|The natvie Icelander|
At present there are not many wild land mammals here, in total five types: foxes, minks, reindeer, mice and rats. Rats still arrive by ships but are regularly exterminated so they are not a continuing presence, despite recent local hysteria involving rats conspiring to attack Icelandic children. This occurred following a single rat sighting in Reykjavík and probably just goes to prove how unaccustomed we are to rats here. And how prone we are to rather ridiculous bouts of hysteria.
In my recollection past animal hysteria bouts have involved spiders on the south coast that supposedly grounded people in their summer cabins as they felt unsafe outside due to all the spiders – odd taking into account that we do not have any poisonous arachnids here. Foxes were said to be on the attack in Grímsnes and again summer cabin owners were involved and wanted to arm themselves in defence. Regularly cats cause epidemics of panic with various by-laws being passed to ban them from being outside as they might suffocate babies sleeping outside in prams – which incidentally is how babies nap here, all year round.
The cat scare is more common in towns in the countryside than in the Reykjavík area for some reason. But it is more than baby suffocation (of which there is not a single incident) that make cats the target of such frenzy. They believe kids’ sandboxes to be rather disproportionately sized litterboxes and the (gasp!) kill birds. It is hard to understand why people disapprove of the latter, seeing that the biggest bird killers in Iceland are the humans. Be it wild birds or framed poultry – there is no contests between people and cats.
Historically we have an odd relationship with animals and animals as pets are a pretty recent development at least when it comes to being a general arrangement. Dogs were forbidden in Reykjavík and most of its suburbs until the 80s and the import of dogs was also totally forbidden until that time. As a result the types of dogs in Iceland were very, very few. Growing up I remember the Icelandic sheepdog and Lassies. A golden retriever was highly exotic, even more so toy dogs that were unheard of.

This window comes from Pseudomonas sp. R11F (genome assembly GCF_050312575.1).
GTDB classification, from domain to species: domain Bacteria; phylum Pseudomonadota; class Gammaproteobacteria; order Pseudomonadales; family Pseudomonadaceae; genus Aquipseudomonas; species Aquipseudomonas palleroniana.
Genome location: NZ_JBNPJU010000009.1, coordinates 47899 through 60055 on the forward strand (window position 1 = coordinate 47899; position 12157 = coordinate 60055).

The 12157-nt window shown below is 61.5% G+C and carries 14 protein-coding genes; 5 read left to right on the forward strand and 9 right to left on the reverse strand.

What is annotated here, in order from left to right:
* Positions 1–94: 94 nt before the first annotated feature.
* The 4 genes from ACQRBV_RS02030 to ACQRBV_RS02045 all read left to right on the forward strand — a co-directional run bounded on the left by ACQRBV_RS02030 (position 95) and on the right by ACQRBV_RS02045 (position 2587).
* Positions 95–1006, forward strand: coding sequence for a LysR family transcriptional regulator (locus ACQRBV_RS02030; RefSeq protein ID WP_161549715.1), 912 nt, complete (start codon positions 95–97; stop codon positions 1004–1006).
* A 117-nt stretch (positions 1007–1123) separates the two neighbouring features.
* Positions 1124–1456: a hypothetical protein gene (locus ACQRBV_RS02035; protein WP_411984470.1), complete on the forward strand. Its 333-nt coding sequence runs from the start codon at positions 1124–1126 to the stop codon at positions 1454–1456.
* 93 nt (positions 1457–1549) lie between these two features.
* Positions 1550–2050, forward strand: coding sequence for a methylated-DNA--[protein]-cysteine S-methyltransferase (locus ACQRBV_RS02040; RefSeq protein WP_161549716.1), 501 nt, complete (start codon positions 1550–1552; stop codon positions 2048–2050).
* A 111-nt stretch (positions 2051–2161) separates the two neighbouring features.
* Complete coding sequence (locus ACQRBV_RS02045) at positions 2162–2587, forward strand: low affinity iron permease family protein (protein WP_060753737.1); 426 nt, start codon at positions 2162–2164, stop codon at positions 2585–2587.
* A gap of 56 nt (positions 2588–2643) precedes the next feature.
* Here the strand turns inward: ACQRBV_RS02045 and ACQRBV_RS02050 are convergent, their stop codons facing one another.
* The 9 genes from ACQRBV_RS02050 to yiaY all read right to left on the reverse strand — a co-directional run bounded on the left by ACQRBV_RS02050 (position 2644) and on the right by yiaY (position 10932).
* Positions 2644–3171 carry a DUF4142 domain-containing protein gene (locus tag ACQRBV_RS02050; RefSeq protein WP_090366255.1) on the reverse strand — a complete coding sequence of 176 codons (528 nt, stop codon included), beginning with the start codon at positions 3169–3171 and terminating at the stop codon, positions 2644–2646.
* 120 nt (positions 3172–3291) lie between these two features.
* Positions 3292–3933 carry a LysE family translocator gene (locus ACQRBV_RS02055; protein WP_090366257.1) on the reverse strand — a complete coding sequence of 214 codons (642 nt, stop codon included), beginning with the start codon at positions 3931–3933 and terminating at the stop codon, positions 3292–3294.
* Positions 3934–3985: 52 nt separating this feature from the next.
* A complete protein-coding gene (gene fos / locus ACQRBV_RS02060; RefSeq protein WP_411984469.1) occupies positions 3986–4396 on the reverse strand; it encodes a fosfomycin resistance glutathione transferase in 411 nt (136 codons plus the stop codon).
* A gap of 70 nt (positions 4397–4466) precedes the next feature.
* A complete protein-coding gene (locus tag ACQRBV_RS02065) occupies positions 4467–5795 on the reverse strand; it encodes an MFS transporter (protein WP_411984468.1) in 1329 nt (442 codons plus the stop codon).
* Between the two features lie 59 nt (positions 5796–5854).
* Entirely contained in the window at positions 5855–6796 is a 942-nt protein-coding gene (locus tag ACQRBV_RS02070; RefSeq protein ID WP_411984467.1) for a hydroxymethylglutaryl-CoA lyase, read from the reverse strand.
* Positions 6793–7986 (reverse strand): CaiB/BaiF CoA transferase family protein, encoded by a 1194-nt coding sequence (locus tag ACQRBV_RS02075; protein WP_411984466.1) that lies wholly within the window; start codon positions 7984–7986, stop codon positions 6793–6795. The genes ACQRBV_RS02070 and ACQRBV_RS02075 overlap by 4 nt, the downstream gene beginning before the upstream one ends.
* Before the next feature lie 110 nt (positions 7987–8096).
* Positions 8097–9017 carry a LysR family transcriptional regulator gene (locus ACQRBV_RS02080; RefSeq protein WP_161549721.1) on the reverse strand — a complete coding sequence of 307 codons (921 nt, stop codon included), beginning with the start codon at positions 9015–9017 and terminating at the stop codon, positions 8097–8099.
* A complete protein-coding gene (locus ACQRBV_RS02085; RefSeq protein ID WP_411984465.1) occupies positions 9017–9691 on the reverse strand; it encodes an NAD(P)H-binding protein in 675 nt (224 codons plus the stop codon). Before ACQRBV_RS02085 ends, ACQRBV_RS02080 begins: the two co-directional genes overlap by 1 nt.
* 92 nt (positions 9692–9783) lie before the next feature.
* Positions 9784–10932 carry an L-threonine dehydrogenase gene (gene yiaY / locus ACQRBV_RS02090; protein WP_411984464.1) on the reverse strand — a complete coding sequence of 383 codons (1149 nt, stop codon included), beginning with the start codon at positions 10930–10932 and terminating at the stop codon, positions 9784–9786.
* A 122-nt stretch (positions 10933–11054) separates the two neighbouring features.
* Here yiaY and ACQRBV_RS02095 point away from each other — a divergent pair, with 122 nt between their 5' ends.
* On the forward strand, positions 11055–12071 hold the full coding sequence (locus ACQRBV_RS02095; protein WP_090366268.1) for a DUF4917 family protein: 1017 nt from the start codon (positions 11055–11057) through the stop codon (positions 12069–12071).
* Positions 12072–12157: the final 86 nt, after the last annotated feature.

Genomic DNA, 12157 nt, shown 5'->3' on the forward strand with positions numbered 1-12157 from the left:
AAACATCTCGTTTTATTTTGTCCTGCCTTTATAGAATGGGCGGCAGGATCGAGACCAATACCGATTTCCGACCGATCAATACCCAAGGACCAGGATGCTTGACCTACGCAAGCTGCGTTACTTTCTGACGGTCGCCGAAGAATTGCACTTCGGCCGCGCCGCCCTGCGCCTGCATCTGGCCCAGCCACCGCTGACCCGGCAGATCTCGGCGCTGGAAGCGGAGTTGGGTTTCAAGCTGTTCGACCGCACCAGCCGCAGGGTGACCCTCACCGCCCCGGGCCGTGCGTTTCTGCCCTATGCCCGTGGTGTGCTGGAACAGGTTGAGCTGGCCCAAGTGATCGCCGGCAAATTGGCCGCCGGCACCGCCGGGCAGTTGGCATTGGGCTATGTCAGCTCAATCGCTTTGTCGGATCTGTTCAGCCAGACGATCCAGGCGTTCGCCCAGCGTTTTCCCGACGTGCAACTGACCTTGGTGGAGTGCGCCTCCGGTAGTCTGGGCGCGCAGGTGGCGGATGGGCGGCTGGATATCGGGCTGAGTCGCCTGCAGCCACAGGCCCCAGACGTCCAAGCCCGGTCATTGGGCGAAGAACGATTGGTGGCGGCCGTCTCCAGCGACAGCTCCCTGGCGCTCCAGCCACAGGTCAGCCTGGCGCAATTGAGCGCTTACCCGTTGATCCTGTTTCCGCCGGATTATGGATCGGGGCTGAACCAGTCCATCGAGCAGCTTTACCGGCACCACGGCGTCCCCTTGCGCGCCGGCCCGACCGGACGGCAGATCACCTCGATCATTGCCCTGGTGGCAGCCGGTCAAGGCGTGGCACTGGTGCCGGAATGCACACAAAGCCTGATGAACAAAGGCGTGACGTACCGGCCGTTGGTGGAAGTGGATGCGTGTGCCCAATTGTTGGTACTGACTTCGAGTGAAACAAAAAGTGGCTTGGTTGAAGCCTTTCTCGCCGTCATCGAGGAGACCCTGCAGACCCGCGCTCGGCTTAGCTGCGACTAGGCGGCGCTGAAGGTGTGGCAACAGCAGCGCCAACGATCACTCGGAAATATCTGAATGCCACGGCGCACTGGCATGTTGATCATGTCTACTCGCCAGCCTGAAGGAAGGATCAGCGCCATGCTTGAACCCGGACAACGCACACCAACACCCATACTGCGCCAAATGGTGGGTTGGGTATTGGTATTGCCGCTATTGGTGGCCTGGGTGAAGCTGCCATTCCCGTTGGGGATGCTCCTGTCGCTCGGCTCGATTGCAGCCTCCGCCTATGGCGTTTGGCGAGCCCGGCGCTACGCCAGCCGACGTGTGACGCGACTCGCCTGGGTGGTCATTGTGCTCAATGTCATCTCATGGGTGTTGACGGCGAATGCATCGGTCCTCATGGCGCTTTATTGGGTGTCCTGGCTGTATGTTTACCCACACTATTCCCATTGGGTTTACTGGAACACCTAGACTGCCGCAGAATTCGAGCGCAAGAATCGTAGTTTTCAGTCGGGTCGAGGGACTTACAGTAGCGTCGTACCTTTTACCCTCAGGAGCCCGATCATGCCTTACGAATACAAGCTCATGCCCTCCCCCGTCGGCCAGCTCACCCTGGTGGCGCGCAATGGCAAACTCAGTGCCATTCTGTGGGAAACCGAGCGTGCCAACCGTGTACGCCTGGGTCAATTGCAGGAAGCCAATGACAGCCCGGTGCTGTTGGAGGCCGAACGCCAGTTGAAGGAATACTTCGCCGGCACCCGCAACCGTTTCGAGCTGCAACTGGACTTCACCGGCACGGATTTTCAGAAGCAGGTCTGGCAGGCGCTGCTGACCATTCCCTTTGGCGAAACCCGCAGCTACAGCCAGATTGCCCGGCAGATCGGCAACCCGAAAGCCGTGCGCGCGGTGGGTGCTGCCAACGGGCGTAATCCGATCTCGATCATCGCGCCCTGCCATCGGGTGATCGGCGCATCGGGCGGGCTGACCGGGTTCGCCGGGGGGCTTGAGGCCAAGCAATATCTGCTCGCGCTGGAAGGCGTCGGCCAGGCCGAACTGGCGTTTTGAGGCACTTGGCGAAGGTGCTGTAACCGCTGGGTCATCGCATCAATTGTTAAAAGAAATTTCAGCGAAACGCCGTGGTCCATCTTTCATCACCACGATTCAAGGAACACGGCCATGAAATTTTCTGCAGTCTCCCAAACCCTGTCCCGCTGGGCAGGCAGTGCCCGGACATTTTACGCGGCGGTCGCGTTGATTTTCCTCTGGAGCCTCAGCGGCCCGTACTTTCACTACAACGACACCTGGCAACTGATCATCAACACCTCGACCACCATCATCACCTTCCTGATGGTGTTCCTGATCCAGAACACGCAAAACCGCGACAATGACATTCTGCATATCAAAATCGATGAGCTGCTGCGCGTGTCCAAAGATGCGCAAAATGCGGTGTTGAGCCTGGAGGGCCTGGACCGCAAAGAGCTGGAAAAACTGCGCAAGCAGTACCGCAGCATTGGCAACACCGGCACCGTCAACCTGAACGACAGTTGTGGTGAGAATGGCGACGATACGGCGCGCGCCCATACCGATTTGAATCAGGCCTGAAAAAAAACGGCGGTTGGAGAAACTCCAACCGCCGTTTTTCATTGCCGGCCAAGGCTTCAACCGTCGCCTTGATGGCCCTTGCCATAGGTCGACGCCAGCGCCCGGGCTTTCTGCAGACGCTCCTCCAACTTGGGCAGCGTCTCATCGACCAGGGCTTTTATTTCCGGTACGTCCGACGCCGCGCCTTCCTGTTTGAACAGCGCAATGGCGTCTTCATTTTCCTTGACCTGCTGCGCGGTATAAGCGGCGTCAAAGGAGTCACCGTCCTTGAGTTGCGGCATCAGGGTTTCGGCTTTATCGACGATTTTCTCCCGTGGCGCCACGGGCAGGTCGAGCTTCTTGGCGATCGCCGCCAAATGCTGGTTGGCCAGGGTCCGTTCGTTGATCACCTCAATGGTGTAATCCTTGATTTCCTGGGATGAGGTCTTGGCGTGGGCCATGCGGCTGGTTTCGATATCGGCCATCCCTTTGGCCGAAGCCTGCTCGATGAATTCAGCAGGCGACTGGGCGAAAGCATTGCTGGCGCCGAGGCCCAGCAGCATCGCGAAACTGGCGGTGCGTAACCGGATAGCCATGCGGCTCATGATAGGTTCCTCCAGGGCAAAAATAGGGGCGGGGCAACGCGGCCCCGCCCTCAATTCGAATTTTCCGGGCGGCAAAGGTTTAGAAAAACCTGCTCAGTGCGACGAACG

Things are changing however. Now Icelanders are for example allowed to keep chickens in their backyard within town and city limits. Most people opt for the Viking chickens or settlement chickens (landnámshænur) as they are called here. This is due to these birds being more colourful that the more modern version.
We can now also buy cherry trees to plant in our yards which might be a step up for us when it comes to our tree knowledge – limited to: leafy trees (all trees with leaves), Christmas trees (all trees with needles) and palm trees (the kind you see on desert islands).
As my backyard has finally been fixed up we planted three of these cherry trees to celebrate the improvement. The trees came with cherries yet to ripen. At the same time, a couple living further along our street decided to set up a chicken coop. This is all well and fine except that the rooster of said chicken coop is quite the loose cannon. He runs around the neighbourhood looking for things to eat in the various yards. Sometimes he is successful, for example last week when he ate all the cherries off our cherry trees – which are not very tall as you can imagine. A single cherry on the highest branch remains. It will be difficult to split it between the five family members coveting it.
But as many are negatively impacted, the adventurous rooster is the main topic of discussion whenever people from the street meet. Turns out everyone has similar experience of the bad mannered beast.
I think I see a bout of chicken hysteria looming.
Yrsa - Wednesday